17. Components of the Transaction Processing System • Processing involves the use of journals and registers to provide a permanent and chronological record of inputs. • Journals are used to record financial accounting transactions. Special journals are are used to record similar and recurring transactions. • Registers are used to record other types of data not directly related to accounting.

  18. Components of the Transaction Processing System Source Documents Cash Receipts Journal Cash Disbursements Journal General Journal Purchases Journal Sales Journal

  19. Components of the Transaction Processing System • What is an output? • It is any document generated in the system. • What are some examples of outputs? • trial balance • financial reports • operational reports • paychecks

  20. Designing Accounting Systems • An accounting system must “fit” a particular organization. • What must be taken into account in designing an accounting system? • the nature and purpose of the organization • its structural and functional characteristics • its physical layout, products, and services • the personnel who operate the system

  21. Designing Accounting Systems Hierarchical Model of an Accounting System Financial Statements Chart of Accounts Cycles Revenue Expenditure Production Sales Purchasing Inventory Application Systems Payroll Property Accounts Receivable Standard Journal Entries Identify accounts affected by each application system

  22. Designing Accounting Systems Hierarchical Model of an Accounting System Financial Statements Chart of Accounts Cycles Finance Financial Reporting Cash General Ledger Application Systems Consolidation Standard Journal Entries Identify accounts affected by each application system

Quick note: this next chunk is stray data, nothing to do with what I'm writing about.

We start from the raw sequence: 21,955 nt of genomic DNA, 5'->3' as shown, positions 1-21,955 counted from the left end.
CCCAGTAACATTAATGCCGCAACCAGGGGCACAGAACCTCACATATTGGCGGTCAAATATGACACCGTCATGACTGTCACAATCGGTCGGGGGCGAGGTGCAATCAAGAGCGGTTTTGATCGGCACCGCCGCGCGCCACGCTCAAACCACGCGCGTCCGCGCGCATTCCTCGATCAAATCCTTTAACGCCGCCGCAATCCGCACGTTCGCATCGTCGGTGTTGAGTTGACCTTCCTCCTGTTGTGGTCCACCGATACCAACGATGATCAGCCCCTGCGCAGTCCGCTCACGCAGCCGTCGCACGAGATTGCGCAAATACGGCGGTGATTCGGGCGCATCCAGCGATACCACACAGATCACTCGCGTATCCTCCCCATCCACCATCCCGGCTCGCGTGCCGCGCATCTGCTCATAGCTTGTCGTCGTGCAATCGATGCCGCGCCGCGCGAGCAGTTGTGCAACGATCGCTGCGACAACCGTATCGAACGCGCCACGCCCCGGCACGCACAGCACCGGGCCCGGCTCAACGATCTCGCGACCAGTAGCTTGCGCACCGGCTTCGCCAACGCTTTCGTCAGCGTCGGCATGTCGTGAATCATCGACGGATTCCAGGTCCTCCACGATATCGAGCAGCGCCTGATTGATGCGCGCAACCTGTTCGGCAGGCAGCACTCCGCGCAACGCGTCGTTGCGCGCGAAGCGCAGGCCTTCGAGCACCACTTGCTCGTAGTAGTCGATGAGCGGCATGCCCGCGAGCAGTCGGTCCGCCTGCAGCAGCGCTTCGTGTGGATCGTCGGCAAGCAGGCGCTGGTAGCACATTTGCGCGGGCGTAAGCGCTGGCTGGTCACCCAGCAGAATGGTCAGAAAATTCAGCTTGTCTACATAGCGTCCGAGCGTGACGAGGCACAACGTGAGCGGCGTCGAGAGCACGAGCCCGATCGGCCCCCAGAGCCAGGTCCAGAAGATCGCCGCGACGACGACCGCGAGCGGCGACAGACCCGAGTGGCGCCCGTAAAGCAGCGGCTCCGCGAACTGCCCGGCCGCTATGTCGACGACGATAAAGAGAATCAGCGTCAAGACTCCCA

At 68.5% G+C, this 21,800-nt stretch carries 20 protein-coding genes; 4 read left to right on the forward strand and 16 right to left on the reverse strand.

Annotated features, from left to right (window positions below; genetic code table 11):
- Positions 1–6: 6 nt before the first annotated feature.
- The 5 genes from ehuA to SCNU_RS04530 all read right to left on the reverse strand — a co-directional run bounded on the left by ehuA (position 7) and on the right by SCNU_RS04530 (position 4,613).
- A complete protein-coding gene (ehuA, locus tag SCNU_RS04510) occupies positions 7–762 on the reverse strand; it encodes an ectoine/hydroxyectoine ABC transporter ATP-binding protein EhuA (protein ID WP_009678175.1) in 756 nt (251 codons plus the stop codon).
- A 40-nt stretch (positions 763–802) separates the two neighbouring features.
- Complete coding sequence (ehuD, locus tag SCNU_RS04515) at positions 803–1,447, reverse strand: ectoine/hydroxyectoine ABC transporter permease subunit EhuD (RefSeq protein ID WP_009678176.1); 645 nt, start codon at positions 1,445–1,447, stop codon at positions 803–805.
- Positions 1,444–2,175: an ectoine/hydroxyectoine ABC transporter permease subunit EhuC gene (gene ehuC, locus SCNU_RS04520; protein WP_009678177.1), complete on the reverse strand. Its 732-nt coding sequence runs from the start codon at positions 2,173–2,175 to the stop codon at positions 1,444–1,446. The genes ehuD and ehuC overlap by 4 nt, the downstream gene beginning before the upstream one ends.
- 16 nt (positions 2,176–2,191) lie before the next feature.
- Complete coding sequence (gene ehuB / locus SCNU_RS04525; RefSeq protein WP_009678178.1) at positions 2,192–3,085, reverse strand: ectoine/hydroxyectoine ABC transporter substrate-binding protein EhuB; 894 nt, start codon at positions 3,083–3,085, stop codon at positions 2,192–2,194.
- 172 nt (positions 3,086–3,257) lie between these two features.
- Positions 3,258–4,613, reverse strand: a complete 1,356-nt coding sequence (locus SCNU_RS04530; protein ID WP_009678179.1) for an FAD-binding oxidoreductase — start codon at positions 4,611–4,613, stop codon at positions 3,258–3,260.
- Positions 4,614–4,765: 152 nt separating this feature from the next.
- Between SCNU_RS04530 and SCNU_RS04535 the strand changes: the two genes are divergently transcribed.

23. Designing Accounting Systems • What are the four stages involved in the design of an accounting system? • Design a rough classification of accounts, or chart of accounts, and related financial statements and reports. • Review this with management and operating personnel. • 3 Finalize statements, chart of accounts, and other reports. • Prepare a plan of journalizing and design the necessary business papers and procedures to implement and operate the system.

  24. Designing Accounting Systems • A plan for journalizing and posting transactions involves several steps. • Step 1: Analyze the natures of activities within the four basic transaction cycles. • Revenue cycle • Expenditure cycle • Payroll cycle • Production cycle

  25. Designing Accounting Systems • It is common to identify a fifth major transaction cycle to group accounts that are not directly affected by transactional activity. • Step 2: Group activities within each major transaction cycle into application systems. • An application system processes a logically related set of transactions. • Step 3:Develop a complete set of standard or recurring journal entries.

  26. Understanding the activities in a firm allows us to understand the different transaction cycles. Different business processes may be linked to same transaction cycle. The first step to start modeling a business process is to understand the activities involved and the information needs of the business process. Summary